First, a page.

Wheat Tour Day 3: Participants project 37.0-bushel-per-acre yield

After 644 field stops and yield measurements, the more than 95 participants of the 2018 Wheat Quality Council hard winter wheat tour have projected the Kansas wheat crop will average 37 bushels per acre. If realized, that would be 11.6 bushels per acre below what the tour projected in 2017 and the lowest estimate since 2015, when the group guessed the state’s farmers would average 35.9 bushels per acre.

The results were revealed at the tour’s conclusion on the Kansas State University campus in Manhattan on Thursday, May 3.

This year’s 37-bushel-per-acre average could be on the high side, said Gary Millershaski, a Lakin, Kansas wheat farmer who participated in the annual event, which is hosted by the Wheat Quality Council.

“If we don’t get close to average precipitation [from now until harvest] we won’t reach that number,” Millershaski said. “If we get average rainfall, we can maintain that number.”

The Day 3 tour covered six different routes between Wichita and Manhattan. Forty-three field stops were made on Day 3, with participants projecting a 39.8-bushel-per-acre yield. This was the best yield projection of the three days; Day 2’s tour—which stretched from Colby to Wichita, dipping into Oklahoma—projected 35.2 bushels per acre. The Day 1 tour, from Manhattan to Colby and into the southern Nebraska counties, was projected to yield 38.2 bushels per acre.

Millershaski said the crop in northern Kansas looks tough, with drought stressing stand and causing the crop to be behind. From Colby to Syracuse in western Kansas was “some of the best-looking wheat we saw,” he added. Severe weather late on Day 2 limited access to wheat fields between Dodge City and Wichita, he added. Day 3’s wheat looked good also, Millershaski said.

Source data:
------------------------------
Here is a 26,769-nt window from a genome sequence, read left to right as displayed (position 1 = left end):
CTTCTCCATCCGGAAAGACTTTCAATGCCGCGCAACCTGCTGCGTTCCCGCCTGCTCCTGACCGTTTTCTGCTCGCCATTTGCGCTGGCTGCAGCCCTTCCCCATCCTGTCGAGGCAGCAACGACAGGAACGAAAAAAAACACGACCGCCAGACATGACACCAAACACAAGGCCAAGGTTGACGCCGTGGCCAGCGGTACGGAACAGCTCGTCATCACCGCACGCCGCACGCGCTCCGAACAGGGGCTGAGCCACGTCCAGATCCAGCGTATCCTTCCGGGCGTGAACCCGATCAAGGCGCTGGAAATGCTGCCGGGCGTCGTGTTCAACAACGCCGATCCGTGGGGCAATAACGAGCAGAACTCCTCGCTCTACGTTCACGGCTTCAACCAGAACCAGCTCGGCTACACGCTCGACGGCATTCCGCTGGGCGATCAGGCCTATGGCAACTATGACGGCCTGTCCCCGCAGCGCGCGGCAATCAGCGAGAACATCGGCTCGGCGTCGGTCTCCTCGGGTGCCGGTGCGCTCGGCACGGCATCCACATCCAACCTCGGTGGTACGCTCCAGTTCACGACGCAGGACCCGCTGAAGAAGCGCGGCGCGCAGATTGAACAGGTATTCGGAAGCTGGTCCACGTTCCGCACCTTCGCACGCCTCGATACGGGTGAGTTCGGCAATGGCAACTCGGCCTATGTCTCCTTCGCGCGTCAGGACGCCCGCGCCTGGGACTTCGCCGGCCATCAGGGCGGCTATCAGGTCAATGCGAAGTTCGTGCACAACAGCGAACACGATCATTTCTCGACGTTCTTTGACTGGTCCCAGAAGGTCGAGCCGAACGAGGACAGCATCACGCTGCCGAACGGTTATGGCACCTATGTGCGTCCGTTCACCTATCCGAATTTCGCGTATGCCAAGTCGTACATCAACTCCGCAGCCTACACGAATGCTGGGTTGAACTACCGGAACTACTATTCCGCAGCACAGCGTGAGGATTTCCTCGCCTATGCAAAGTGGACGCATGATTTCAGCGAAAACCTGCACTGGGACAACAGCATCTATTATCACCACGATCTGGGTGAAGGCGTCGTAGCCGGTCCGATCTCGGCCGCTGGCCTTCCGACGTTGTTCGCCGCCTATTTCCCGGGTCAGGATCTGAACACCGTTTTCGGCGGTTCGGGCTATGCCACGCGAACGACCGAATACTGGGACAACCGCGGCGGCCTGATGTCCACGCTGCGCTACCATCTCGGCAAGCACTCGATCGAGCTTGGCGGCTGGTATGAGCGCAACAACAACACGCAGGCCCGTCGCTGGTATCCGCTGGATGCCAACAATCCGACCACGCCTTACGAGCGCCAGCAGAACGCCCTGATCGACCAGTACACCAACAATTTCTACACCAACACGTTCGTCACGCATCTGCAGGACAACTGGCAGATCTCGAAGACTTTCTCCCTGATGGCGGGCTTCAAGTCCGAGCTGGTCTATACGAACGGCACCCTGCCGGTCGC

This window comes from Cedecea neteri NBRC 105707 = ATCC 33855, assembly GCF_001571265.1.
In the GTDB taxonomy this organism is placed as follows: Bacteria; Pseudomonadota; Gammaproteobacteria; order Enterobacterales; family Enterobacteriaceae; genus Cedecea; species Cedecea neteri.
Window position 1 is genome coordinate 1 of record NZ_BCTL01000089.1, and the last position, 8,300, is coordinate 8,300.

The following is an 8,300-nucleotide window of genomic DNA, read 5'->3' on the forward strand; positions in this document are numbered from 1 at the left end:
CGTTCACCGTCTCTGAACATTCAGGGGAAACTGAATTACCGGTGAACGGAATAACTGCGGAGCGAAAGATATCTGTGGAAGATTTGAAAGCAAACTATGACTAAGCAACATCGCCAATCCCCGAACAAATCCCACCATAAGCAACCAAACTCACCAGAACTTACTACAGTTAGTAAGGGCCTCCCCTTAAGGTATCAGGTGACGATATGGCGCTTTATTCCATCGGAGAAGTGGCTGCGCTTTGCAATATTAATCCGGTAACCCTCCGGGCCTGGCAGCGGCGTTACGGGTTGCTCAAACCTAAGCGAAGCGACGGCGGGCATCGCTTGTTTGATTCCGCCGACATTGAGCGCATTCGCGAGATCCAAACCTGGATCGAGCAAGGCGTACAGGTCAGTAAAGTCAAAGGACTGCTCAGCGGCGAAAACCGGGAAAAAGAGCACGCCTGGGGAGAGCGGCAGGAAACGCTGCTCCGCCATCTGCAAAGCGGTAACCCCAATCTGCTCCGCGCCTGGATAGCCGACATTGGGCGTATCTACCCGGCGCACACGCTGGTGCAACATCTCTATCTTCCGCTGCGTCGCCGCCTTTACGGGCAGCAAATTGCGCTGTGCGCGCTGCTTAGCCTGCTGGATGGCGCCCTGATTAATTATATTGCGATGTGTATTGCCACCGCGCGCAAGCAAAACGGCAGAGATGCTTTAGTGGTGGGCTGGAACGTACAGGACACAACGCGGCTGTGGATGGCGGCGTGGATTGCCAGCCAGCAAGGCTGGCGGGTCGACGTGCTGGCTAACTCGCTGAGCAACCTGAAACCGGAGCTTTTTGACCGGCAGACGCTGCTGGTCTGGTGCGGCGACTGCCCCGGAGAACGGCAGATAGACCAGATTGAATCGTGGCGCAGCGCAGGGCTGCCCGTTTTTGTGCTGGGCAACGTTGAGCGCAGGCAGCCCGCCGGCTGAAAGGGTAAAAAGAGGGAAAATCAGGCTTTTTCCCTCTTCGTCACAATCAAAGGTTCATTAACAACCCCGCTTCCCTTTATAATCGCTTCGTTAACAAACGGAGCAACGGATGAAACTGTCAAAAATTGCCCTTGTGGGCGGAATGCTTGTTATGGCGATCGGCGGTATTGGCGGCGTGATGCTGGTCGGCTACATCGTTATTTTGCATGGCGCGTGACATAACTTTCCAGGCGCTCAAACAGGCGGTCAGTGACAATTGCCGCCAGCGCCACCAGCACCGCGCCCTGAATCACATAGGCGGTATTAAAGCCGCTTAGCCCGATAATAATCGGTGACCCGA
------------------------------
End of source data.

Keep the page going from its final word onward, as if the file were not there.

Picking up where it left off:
Overall, the state’s wheat crop is roughly two weeks behind schedule, said Dave Green, executive vice president of the Wheat Quality Council. “The big concern is not diseases, insects or freeze damage, it is that it is late compared to normal and also it’s been very dry,” Green said. “We have 60 to 90 days of growth to go and we’re going to run out of time.”

These yield estimates capture yield potential on the day yield measurements were taken—a snapshot in time, if you will—according to Aaron Harries and Justin Gilpin, from the trade group Kansas Wheat.

The participants, who hail from government entities, the milling and baking industry, media and university experts, believe the crop will total 243.28 million bushels, from 7.7 million planted acres. Thus, they aren’t convinced the 37-bushel per-acre average will hold up, Green said.

The tour participants have a fairly accurate track record; in 2017 they projected the crop would average 48.6 bushels per acre and the actual yield was 48 bushels per acre and totaled 333.6 million bushels, according to Kansas Ag Statistics.

Bill Spiegel can be reached at 785-587-7796 or [email protected].